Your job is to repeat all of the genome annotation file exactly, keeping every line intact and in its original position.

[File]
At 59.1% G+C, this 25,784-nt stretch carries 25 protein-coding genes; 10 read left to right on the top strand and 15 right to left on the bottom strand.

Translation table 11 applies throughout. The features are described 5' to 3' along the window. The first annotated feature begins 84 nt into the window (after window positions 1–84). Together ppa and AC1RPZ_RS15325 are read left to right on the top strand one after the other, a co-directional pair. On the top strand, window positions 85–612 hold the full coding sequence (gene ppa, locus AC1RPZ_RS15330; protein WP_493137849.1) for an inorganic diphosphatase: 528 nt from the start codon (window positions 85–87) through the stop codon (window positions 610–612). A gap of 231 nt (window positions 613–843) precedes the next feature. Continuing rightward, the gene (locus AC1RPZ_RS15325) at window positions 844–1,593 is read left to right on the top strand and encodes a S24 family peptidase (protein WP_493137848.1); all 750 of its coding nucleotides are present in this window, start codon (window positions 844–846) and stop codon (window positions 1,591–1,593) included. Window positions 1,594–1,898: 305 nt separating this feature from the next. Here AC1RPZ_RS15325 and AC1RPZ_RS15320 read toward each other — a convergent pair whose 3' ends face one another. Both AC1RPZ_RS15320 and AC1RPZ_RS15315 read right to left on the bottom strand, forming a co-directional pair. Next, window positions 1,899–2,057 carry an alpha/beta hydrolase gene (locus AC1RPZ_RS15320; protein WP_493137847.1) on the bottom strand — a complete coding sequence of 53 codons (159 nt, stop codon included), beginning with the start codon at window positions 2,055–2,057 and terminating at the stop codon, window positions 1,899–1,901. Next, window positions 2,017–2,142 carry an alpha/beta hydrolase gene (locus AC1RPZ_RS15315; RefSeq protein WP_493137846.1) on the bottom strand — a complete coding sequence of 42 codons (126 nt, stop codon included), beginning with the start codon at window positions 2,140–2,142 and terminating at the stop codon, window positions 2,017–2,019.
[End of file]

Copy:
At 59.1% G+C, this 25,784-nt stretch carries 25 protein-coding genes; 10 read left to right on the top strand and 15 right to left on the bottom strand.

Translation table 11 applies throughout. The features are described 5' to 3' along the window. The first annotated feature begins 84 nt into the window (after window positions 1–84). Together ppa and AC1RPZ_RS15325 are read left to right on the top strand one after the other, a co-directional pair. On the top strand, window positions 85–612 hold the full coding sequence (gene ppa, locus AC1RPZ_RS15330; protein WP_493137849.1) for an inorganic diphosphatase: 528 nt from the start codon (window positions 85–87) through the stop codon (window positions 610–612). A gap of 231 nt (window positions 613–843) precedes the next feature. Continuing rightward, the gene (locus AC1RPZ_RS15325) at window positions 844–1,593 is read left to right on the top strand and encodes a S24 family peptidase (protein WP_493137848.1); all 750 of its coding nucleotides are present in this window, start codon (window positions 844–846) and stop codon (window positions 1,591–1,593) included. Window positions 1,594–1,898: 305 nt separating this feature from the next. Here AC1RPZ_RS15325 and AC1RPZ_RS15320 read toward each other — a convergent pair whose 3' ends face one another. Both AC1RPZ_RS15320 and AC1RPZ_RS15315 read right to left on the bottom strand, forming a co-directional pair. Next, window positions 1,899–2,057 carry an alpha/beta hydrolase gene (locus AC1RPZ_RS15320; protein WP_493137847.1) on the bottom strand — a complete coding sequence of 53 codons (159 nt, stop codon included), beginning with the start codon at window positions 2,055–2,057 and terminating at the stop codon, window positions 1,899–1,901. Next, window positions 2,017–2,142 carry an alpha/beta hydrolase gene (locus AC1RPZ_RS15315; RefSeq protein WP_493137846.1) on the bottom strand — a complete coding sequence of 42 codons (126 nt, stop codon included), beginning with the start codon at window positions 2,140–2,142 and terminating at the stop codon, window positions 2,017–2,019.